Unfortunately, there are probably only two believable spots on the card for Ryback's character, and WWE has used them both. He can be a monster who destroys minor stars or he can be a credible opponent to enhance the championship reigns and pushes of performers who need an impressive victory. He's too limited to be a long-term champion or to threaten Cena's spot as WWE's top babyface.
If only Ziggler and Ryback could wrestle every week, as their match on Raw made both performers look good. Of course, Ziggler looks good every week, and Ryback benefited from Ziggler's athletic bumps. Their match gave fans a glimpse of what they both could be. Ziggler and Ryback will eventually be salvaged and we'll look back incredulously on this time in their careers. But, especially in the case of Ziggler, we've waited long enough.
I'm sorry man but Zig just doesn't cut it. Were is Drew? That's right, he's playing air guitar with a southern hick and a guy with a turban. Where is Gabriel? Injured? If not why wasn't he pushed? And there was a tag team that was released not too long ago and they were pretty good. Why?
^Im with you on Drew and Gabriel especially McIntyre who should of gotten a major push after the storyline where he had Teddy Long on his knees beggin for mercy. That was an excellent heel promo/match but after that WWE did nothing but bury him. Gabriel was prime for a push after his excellent match with Cena on RAW during the NEXUS days but again WWE didnt capitalize. Just like they didnt capitalize on guys like Carlito, Benjamin, and MVP before that.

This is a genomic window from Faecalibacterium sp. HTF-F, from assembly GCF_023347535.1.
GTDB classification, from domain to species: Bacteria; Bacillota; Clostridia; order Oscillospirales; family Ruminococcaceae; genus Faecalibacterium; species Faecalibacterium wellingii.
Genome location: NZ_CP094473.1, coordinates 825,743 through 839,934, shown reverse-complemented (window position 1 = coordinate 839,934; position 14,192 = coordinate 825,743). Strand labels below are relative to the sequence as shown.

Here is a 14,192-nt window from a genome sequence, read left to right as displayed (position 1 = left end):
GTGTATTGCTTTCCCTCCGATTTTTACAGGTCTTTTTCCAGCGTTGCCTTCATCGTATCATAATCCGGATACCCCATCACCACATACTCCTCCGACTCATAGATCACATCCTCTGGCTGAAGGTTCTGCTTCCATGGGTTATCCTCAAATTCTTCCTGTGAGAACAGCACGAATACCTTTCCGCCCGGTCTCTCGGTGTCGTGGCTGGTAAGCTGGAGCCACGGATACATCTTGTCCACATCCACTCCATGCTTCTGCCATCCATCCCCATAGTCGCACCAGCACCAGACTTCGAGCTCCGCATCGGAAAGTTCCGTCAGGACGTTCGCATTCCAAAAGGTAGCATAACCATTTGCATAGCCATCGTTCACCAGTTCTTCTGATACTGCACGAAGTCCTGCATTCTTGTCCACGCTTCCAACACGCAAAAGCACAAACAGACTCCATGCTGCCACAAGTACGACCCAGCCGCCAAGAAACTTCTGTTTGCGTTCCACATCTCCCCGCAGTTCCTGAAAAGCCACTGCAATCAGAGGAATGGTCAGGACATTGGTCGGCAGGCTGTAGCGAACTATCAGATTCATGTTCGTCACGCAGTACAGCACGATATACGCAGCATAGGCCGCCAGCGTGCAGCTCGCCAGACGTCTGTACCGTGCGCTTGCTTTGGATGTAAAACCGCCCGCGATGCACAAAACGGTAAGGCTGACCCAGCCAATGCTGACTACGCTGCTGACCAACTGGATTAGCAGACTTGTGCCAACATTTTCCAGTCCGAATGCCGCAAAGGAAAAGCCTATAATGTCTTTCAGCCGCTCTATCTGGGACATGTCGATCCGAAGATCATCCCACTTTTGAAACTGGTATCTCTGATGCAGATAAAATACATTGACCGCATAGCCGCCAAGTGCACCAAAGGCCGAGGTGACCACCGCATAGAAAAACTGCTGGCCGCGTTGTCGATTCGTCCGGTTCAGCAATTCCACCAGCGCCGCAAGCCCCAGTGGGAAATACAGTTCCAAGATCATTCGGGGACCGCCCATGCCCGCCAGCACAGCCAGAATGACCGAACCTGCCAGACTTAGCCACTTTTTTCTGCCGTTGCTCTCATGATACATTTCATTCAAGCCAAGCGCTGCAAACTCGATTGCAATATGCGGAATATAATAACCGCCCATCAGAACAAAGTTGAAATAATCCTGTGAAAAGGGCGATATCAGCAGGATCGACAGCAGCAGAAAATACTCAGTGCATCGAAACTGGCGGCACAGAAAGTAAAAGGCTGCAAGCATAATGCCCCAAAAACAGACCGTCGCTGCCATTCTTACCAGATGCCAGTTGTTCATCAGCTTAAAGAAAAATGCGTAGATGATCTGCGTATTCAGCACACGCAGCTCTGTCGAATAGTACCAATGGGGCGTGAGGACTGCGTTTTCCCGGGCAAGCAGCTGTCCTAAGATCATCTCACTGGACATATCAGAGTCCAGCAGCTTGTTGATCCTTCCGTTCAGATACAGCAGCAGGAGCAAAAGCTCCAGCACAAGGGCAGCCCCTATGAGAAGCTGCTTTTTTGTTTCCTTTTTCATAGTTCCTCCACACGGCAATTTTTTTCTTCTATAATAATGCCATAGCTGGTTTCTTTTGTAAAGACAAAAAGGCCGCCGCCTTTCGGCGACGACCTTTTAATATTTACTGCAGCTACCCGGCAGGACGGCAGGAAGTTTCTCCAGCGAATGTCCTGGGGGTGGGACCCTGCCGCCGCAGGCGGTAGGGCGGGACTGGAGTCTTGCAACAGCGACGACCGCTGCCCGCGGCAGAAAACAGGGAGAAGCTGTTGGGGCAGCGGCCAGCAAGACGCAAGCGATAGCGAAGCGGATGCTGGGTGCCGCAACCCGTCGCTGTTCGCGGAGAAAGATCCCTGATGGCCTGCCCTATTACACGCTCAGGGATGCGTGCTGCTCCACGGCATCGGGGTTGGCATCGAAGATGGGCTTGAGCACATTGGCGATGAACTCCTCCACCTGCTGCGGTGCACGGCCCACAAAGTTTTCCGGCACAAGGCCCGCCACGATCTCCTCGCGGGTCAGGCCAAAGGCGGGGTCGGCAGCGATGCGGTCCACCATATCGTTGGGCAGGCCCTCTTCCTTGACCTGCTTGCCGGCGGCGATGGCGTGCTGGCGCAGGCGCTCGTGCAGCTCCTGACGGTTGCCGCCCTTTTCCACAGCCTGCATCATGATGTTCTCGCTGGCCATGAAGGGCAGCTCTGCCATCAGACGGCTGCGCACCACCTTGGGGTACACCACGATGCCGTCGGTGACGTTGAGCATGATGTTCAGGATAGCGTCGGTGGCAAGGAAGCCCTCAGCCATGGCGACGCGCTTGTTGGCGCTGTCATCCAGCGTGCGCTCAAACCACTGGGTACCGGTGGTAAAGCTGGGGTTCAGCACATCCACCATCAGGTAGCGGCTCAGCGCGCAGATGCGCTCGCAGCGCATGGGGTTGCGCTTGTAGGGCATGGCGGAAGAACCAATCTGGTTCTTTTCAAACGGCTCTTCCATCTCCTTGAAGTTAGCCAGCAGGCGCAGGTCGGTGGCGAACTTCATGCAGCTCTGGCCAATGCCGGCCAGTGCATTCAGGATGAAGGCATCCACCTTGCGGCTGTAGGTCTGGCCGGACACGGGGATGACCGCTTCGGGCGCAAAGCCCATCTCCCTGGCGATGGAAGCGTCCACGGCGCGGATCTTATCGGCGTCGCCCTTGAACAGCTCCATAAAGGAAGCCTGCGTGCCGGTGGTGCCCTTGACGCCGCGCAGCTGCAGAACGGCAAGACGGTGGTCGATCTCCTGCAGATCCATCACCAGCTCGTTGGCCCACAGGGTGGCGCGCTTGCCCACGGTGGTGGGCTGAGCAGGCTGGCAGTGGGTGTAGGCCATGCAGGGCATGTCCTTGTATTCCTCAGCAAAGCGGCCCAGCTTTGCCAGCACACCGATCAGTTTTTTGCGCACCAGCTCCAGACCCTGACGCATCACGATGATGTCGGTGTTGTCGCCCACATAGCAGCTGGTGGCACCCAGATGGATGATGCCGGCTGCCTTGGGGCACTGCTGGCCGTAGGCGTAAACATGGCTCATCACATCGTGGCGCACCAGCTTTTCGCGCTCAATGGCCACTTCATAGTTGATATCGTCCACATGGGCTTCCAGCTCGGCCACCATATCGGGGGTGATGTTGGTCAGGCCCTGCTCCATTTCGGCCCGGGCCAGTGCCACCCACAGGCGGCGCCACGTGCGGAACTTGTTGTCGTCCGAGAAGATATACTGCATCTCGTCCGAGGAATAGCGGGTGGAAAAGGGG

"I wore this happy coat like it was a karate gi. It was actually what japanesse wear when they get out of the bathtub, so they must have thought I was an idiot. I tied a black belt around it, and I had electric tape that I put around my ankles for some reason. For whatever reason, I thought I was getting support out of that. So they would kick the shit out of me. Kawada would make it a point of not reacting to when I was kicking him, and then he would kick the shit out of me and at first I really took offense to it, then it really fired me up. Made me want to give back, then I realized, thats what he wanted, thats what the match needed. Out of respect to him, you had to lay it in to him, or he can’t react to it. He was at that level. That really helped me step up my game. It was years later, that I was stepping my game up too much for most americans. "
The reality was Kawada hated Americans. The only person he ever showed any respect to was Stan Hansen.
The Wrestling Observer Newsletter is reporting Triple H is making another change to how the future will be for WWE.
He is starting to do away with word for word scripts and teach the developmental talents how to work with bullet points. This allows each talent to learn how to speak as their character and rely more on their own creative ability versus just reading what someone else wrote for them.
This is how WWE use to be with the characters, having more range, and Triple H is expected to continue to bring more old school elements back to the company.